Jordan Mechner is the writer and designer of groundbreaking cinematic games such as Karateka (1984), Prince of Persia (1989), and The Last Express (1997). His most recent, in collaboration with a small team within Ubisoftâ€™s Montreal studio led by producer Yannis Mallat, is Prince of Persia: The Sands of Time. The gameplay is based on acrobatics, spatial puzzle solving, the manipulation of time, and swordplay. This gameplay connects to the story of the Prince through the Dagger of Time, which Mechner characterizes as “at once a weapon, a receptacle, and a MacGuffin.” The story is told in past tense narration — perhaps for the first time in a video game — with a noir flavor. As one progresses through the game the situation of the narrator’s telling is slowly revealed, pointing to influences such as Thief of Baghdad and, further back, to the traditional frame tale of 1001 Nights.
Laurence Sterne’s Tristram Shandy is the 18th century’s answer to Douglas Adams — irreverent, funny, and surprisingly hypertextual. Shandean Ambles (drafted at the Shandy Hall under Sterne’s imposing nose) parodies this work of nine volumes in nine short steps. Come explore indecent ghosts and sexual harrassment, quills and LCD screens, marbled papers and marble halls where the sauce and the plot never thicken.
The Breakup Conversation is a satirical simulation of the conversation at the end of a romantic relationship. The player is expected to perform a breakup over instant messenger, while the computer, playing the role of the soon-to-be-ex, will attempt to guilt and emotionally manipulate the player to give in and fail to break up. The engine includes knowledge of numerous â€œguilt gamesâ€ that could take place during a breakup, and some ways of getting through them — for example, the â€œitâ€™s not you itâ€™s meâ€ ritual, the â€œwhy are you doing this to meâ€ blame, the refusals to discuss issues, and other ways in which people panic, reason, plead, lay guilt, and so on. These rituals are treated informally, and meant to be exaggerated and entertaining, rather than psychologically felicitous — they were inspired by sitcoms, personal anecdotes, and popular self-help books on relationships. The Breakup Conversation is a Windows executable program.
Word Museum was created for the Brown University “Cave” — a room-sized virtual reality display. It asks how one can integrate writing into a scalable 3D space when it seems the scalability and 3D can only serve to render text illegible. Is it possible to write a poem that is readable from many angles, that remains legible even when animated, by using only letters that are still themselves if flipped over or turned upside down?
Bobby Rabyd, a.k.a. Robert Arellano, details the “Summer of Hate” by relating intermixed stories of death in the San Franciso Bay area in 1969. Sunshine ’69 was the first Web novel. On its release, Robert Coover said, “no one has grasped the nature of this new thing called the ‘Net with more supple-minded alacrity than the writer Bobby Rabyd.” See the Directory entry for more information about this piece.
This novella was winner of the 2001 Electronic Literature Award for fiction. Larry McCaffrey, who judged the contest, said of it: “Once inside the work itself, users encounter a series of writings – anecdotes, incidents, bits of story, and meditations – drawn from the memories and creative imagination of its playfully unreliable (and textually seductive) female protagonist at various key junctures of her youth (at age 4, age 10, 20, etc. )…. Fisher creates an interconnected web of branching, narrative possibilities that evoke not just the girlhood of a single protagonist but a broader perspective of girlhood(s).” See the Directory entry for more information about this piece.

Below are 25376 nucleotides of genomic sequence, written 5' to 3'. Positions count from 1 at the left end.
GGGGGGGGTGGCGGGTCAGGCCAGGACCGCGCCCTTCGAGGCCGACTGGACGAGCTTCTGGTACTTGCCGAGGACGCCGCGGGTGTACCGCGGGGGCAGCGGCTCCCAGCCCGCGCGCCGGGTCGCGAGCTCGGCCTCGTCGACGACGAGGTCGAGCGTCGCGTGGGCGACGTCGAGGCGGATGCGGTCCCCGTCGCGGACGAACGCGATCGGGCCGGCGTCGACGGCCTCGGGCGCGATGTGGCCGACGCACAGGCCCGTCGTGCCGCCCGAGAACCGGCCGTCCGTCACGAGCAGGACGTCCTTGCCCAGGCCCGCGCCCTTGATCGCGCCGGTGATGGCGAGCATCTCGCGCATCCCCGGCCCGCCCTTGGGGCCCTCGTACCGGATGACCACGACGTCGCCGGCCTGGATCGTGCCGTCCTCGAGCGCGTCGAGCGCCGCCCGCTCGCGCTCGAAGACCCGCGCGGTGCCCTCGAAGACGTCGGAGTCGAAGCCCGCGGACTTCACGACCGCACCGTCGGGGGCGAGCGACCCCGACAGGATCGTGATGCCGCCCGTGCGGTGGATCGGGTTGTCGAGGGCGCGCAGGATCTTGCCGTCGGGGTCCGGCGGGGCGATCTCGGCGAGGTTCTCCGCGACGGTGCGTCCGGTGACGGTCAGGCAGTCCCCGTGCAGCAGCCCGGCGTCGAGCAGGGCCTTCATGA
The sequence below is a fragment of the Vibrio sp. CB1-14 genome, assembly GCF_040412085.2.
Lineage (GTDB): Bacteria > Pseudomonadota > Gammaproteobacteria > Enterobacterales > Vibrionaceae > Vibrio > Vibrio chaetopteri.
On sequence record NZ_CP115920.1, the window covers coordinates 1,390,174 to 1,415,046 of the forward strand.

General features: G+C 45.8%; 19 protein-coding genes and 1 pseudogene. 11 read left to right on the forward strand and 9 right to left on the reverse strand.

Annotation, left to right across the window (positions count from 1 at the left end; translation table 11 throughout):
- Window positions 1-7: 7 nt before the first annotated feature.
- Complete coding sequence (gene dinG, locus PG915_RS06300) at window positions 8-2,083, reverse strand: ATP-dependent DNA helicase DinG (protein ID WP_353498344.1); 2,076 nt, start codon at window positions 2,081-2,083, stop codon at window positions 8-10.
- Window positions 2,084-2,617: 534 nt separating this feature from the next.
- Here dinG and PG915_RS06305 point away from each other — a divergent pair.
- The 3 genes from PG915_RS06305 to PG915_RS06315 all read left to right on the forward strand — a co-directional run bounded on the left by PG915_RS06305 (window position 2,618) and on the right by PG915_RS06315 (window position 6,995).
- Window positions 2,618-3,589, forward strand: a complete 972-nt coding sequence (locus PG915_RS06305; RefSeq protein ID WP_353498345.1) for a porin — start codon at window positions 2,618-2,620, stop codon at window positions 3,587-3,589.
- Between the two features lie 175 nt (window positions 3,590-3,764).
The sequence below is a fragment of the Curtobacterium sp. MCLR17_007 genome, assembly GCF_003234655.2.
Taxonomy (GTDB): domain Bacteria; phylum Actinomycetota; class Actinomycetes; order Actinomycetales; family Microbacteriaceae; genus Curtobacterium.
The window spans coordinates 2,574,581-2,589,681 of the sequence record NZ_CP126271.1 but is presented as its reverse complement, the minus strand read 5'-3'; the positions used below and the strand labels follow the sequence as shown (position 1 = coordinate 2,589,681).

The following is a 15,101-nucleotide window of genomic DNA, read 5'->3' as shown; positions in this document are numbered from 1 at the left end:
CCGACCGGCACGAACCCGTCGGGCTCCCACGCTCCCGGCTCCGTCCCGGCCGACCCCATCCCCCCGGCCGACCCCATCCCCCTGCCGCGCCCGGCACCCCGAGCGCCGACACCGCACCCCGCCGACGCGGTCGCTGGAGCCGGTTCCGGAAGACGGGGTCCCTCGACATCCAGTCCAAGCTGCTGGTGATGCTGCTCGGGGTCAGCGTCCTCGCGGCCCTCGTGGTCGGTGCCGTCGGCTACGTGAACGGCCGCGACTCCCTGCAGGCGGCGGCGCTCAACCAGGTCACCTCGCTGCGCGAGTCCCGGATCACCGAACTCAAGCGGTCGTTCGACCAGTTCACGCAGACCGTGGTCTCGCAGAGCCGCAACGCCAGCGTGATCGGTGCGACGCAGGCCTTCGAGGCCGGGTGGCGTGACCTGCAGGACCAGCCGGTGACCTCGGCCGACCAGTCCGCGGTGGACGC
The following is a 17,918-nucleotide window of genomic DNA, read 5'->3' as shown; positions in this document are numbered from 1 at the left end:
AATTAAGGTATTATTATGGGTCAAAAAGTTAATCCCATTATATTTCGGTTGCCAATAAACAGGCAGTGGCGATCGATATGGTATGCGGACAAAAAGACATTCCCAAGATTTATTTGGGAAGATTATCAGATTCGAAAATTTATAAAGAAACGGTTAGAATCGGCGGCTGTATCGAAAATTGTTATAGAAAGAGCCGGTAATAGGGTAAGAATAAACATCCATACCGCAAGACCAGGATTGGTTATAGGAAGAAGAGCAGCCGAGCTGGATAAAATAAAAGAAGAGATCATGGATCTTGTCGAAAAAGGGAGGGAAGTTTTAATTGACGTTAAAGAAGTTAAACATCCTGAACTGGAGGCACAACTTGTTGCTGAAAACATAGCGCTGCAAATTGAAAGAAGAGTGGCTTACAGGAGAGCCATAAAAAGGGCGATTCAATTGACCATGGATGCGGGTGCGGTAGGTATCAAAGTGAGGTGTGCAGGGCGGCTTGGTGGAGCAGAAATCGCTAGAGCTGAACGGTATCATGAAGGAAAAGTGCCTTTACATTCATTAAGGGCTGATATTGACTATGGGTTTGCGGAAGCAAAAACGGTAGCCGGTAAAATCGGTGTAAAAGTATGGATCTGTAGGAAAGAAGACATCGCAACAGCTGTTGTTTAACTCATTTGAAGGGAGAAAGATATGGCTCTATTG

This all-text game improved upon Adventure by better understanding commands, more richly simulating its world, and adding a character, the theif, who appeared throughout to challenge and motivate the player. Zork was originally written for fun by researchers, who developed this interactive fiction collaboratively on a computer at MIT and made the program available for online play. The game was later adapted into successful commercial software, as the Infocom trilogy Zork I-III for home comptuers. Ethan Dicks has made the “original” MIT version of the game available for modern platforms.
In this game of Solitaire the reader has a hand of three cards. Each card holds an image and a text, each portraying a stark moment in a potentially disturbing narrative. Any of the current cards can be played into the story or discarded in favor of another, and patient readers will be dealt joker cards — which allow for the insertion of one’s own text. Taken together, it adds up to a system for constrained composition and play.
Screen was created in Brown University’s “Cave,” a room-sized virtual reality display. It begins as a reading and listening experience. Memory texts appear on the Cave’s walls, surrounding the reader. Then words begin to come loose. The reader finds she can knock them back with her hand, but peeling increases steadily. Screen is the first work of electronic literature for which novelist Robert Coover is a co-author. See the Directory entries (1, 2) for more information about this piece.
The Glide project encompasses a constructed language, a game played with that language, an online space for communication via the language, and an oracle that delivers its messages via the language. The Glide language is composed of simple curved lines that combine into glyphs that can link and morph, and which are the key to understanding Slattery’s print novel The Maze Game (the first chapter of which is presented, illustrated, on the website).